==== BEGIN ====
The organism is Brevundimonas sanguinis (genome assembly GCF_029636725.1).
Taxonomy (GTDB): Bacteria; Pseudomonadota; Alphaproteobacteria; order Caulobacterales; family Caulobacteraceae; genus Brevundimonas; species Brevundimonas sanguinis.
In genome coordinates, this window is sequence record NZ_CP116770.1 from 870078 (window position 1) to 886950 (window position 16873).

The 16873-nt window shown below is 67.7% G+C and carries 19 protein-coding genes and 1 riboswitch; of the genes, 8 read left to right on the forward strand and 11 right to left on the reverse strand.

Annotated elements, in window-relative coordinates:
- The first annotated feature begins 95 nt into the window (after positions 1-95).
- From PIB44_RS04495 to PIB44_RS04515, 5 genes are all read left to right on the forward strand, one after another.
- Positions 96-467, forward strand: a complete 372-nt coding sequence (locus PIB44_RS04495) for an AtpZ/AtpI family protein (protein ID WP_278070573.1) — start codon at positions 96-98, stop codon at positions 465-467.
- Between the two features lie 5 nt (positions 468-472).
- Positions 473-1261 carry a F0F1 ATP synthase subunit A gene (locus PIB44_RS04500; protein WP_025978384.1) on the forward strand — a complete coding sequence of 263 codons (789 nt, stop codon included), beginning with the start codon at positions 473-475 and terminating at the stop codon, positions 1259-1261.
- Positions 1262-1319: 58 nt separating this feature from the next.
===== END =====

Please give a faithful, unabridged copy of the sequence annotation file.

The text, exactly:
The organism is Brevundimonas sanguinis (genome assembly GCF_029636725.1).
Taxonomy (GTDB): Bacteria; Pseudomonadota; Alphaproteobacteria; order Caulobacterales; family Caulobacteraceae; genus Brevundimonas; species Brevundimonas sanguinis.
In genome coordinates, this window is sequence record NZ_CP116770.1 from 870078 (window position 1) to 886950 (window position 16873).

The 16873-nt window shown below is 67.7% G+C and carries 19 protein-coding genes and 1 riboswitch; of the genes, 8 read left to right on the forward strand and 11 right to left on the reverse strand.

Annotated elements, in window-relative coordinates:
- The first annotated feature begins 95 nt into the window (after positions 1-95).
- From PIB44_RS04495 to PIB44_RS04515, 5 genes are all read left to right on the forward strand, one after another.
- Positions 96-467, forward strand: a complete 372-nt coding sequence (locus PIB44_RS04495) for an AtpZ/AtpI family protein (protein ID WP_278070573.1) — start codon at positions 96-98, stop codon at positions 465-467.
- Between the two features lie 5 nt (positions 468-472).
- Positions 473-1261 carry a F0F1 ATP synthase subunit A gene (locus PIB44_RS04500; protein WP_025978384.1) on the forward strand — a complete coding sequence of 263 codons (789 nt, stop codon included), beginning with the start codon at positions 473-475 and terminating at the stop codon, positions 1259-1261.
- Positions 1262-1319: 58 nt separating this feature from the next.